Mercedes’ Sir Lewis Hamilton has empathised with the size of the task undertaken by new FIA president, Mohammed ben Sulayem.
The Emirati took the helm of the motorsport governing body after Jean Todt stepped down following his maximum term of 12 years.
He had to deal with the mess left behind after the Abu Dhabi Grand Prix, so he restructured race control by removing Michael Masi as race director.
The Australian was replaced by a combination of Niels Wittich and Eduardo Freitas, while Herbie Blash has returned as deputy.
Shortly thereafter, he needed to confront the controversy around Russian and Belarusian involvement in motorsport following Russia’s invasion of Ukraine, as well as the threat of missile attacks in Saudi Arabia.
There was tension between the president and Hamilton earlier in the year when he enforced the regulation banning jewellery and other metallic artefacts being worn in the car.
With equality, the environment and social justice all on the agenda for Formula 1 in recent years, the seven-time champion felt that ben Sulayem should be focused on bigger issues.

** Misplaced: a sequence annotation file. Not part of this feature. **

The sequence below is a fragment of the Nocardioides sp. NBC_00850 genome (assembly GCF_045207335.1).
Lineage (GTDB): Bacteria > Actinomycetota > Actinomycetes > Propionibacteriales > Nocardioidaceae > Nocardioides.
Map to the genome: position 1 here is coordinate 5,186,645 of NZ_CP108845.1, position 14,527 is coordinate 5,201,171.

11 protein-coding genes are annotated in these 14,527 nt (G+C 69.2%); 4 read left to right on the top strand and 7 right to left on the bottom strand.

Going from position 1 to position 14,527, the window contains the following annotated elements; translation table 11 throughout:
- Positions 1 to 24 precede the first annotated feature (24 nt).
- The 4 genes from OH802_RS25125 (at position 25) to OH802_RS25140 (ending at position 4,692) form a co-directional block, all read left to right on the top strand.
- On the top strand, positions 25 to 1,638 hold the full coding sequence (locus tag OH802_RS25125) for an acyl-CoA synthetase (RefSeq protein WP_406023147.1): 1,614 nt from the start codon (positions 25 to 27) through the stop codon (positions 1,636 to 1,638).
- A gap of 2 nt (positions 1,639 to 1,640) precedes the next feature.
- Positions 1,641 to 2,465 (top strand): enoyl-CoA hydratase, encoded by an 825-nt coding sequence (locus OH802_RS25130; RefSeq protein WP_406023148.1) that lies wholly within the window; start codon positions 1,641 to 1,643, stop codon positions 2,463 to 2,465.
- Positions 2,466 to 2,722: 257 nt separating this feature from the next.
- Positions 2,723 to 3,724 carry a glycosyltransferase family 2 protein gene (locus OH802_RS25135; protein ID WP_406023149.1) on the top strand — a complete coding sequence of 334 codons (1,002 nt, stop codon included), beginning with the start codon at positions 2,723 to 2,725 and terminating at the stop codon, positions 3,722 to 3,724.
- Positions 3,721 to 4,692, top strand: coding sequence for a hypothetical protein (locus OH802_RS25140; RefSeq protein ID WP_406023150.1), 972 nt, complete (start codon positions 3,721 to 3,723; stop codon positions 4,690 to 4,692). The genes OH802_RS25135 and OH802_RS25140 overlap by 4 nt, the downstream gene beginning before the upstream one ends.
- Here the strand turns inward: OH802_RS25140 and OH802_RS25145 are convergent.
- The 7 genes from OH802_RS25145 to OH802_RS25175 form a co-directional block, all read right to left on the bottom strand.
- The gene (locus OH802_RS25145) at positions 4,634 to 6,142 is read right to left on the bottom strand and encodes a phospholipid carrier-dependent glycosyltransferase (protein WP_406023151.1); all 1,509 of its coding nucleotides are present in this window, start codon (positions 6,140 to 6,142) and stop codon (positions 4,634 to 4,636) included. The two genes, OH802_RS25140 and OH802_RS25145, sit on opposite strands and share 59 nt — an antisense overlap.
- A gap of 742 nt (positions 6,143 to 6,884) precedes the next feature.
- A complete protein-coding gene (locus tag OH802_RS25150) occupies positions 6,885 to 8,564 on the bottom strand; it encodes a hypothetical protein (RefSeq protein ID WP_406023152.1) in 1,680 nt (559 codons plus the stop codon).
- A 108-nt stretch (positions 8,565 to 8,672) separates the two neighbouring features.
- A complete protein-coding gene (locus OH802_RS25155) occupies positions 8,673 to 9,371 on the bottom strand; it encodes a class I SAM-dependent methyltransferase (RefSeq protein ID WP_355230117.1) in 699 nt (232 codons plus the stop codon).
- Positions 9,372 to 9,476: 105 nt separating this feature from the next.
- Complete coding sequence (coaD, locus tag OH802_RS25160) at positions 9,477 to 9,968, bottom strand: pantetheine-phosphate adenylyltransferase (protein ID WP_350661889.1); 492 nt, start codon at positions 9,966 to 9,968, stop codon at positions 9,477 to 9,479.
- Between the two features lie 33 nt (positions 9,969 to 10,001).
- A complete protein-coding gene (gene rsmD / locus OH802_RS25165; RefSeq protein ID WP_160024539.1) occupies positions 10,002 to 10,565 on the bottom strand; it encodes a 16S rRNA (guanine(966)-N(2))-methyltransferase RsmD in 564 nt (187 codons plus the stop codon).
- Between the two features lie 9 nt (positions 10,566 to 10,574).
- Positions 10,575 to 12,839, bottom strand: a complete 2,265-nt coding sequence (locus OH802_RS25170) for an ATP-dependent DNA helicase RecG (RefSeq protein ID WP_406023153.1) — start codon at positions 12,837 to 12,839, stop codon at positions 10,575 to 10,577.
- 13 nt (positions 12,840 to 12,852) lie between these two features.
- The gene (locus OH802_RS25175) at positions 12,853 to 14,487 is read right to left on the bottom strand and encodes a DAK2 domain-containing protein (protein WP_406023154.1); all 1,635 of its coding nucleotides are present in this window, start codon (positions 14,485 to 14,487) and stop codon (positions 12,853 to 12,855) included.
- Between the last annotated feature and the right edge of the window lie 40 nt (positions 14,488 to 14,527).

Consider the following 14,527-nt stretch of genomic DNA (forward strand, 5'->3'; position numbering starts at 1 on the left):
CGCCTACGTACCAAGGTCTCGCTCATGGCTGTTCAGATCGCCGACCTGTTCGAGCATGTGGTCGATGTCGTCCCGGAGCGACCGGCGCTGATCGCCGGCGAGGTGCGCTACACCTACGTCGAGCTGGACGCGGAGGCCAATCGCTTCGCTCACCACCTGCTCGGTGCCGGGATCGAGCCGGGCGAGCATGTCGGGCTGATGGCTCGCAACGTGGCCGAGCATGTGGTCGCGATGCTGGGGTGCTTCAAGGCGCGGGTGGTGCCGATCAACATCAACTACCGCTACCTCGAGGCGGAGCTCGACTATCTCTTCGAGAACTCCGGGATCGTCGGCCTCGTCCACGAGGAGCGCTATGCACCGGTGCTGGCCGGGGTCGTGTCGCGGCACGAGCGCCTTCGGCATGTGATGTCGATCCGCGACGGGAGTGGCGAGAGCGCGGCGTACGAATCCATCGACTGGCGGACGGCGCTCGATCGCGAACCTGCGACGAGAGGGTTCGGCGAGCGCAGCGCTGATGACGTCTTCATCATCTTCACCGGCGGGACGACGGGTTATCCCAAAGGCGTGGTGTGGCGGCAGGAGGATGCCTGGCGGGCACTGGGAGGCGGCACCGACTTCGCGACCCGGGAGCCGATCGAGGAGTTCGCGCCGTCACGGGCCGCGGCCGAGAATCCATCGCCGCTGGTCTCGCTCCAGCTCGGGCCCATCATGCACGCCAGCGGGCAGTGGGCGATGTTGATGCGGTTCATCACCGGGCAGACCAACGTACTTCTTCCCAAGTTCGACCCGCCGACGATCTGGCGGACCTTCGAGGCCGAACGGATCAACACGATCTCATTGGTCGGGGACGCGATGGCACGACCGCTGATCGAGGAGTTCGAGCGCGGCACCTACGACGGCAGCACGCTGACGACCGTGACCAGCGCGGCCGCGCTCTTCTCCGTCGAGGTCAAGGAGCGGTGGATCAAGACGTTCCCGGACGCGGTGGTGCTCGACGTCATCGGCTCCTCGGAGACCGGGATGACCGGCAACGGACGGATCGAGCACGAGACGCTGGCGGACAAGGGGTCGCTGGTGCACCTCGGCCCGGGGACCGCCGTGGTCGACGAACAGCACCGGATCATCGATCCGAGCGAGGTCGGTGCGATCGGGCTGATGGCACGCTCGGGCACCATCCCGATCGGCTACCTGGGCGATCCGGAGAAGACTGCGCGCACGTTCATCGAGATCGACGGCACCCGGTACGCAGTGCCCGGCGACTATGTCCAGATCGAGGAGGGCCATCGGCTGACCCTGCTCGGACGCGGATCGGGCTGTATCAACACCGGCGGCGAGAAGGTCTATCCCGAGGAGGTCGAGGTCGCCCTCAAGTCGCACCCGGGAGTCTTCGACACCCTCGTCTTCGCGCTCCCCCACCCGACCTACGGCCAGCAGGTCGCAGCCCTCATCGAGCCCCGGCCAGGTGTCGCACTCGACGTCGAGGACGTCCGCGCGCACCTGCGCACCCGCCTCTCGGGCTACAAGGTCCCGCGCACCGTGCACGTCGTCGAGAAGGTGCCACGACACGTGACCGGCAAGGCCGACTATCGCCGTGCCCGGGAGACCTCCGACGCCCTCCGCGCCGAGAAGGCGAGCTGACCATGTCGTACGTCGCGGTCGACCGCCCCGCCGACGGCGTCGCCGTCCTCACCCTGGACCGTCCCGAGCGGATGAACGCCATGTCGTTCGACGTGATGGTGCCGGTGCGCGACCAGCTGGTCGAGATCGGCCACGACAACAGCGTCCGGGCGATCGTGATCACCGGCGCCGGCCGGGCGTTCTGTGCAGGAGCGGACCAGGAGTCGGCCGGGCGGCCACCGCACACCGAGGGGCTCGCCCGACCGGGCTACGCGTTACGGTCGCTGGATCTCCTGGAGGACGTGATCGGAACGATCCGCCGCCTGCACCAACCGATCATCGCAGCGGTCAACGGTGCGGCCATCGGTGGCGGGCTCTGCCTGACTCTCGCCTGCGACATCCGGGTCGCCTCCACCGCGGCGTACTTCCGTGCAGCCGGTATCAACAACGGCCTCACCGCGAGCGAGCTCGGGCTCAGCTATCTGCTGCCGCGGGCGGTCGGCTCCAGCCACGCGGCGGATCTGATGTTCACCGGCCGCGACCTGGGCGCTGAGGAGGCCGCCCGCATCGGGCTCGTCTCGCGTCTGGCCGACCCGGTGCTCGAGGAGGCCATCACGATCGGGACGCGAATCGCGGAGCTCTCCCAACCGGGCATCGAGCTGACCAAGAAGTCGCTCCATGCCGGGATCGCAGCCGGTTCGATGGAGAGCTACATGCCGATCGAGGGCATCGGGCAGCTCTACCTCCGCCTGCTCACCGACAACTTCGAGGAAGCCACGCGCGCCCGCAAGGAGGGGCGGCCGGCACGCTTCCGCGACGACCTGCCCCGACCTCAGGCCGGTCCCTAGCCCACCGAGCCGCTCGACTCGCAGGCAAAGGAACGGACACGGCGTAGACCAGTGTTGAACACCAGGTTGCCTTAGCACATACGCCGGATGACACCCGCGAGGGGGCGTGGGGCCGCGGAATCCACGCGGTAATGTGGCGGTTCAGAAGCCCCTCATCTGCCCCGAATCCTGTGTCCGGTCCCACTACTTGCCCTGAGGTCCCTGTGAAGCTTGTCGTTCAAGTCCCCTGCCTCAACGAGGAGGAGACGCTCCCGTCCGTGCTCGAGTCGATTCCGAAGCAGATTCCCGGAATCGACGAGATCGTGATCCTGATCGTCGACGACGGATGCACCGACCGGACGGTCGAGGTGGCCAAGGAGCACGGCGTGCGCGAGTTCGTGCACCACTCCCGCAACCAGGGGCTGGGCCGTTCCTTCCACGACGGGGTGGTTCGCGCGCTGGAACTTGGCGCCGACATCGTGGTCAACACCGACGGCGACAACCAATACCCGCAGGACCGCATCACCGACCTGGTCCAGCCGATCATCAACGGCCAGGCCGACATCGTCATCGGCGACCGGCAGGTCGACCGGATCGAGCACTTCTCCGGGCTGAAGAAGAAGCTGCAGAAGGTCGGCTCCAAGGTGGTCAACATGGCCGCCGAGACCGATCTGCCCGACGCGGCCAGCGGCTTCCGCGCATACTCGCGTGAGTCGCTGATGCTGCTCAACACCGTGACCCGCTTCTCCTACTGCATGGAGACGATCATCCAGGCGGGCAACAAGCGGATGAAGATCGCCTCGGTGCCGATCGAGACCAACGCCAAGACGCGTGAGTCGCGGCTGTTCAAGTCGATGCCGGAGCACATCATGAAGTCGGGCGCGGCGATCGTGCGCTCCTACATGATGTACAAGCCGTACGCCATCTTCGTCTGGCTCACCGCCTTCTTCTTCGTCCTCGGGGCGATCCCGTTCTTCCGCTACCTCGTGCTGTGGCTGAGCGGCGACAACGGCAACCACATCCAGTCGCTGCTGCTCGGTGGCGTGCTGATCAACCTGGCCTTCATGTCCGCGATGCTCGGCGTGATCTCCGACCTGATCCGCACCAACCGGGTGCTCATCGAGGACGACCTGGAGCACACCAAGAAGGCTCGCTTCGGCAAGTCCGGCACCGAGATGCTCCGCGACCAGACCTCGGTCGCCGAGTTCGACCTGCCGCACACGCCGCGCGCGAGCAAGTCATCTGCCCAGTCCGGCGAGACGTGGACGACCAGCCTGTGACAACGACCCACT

There have been constant conversations about consistency in the stewards’ room too, so as the first nine months in a new job go, ben Sulayem has had a lot of plates to spin.
Through the adversity though, the 37-year-old has built a strong rapport with the president.
“It’s not an easy role for anyone,” said Hamilton, quoted by GPFans.
“It takes time to get into a role, build all the relationships and implement change, but I think the most important thing for right now is the drivers.
“We’re trying to build that connection, all of us, the GPDA, we’re all united, and we want to help make the racing better.
“We want to help the FIA, and Mohammed has been really open with that, so we’re just going to continue to work on that communication.”
Hamilton is aware that he and ben Sulayem are both pushing for the same things.
“I’m in touch with him quite a lot, we actually speak quite a bit,” he added.
“He’s very, very driven, he’s competitive. He used to race himself, so he has sort of a competitor’s mindset.
“He’s also very keen on diversity and really pushing for future change, so he wants to collaborate with us all on that and I’m quite happy with it.”
Hamilton is currently sixth in the Drivers’ Standings after scoring six podiums in 16 races of the 2022 season.
The 103-time race winner, along with team-mate George Russell and Ferrari’s Carlos Sainz, are likely to see their mathematical chances of winning the title end at the next race in Singapore.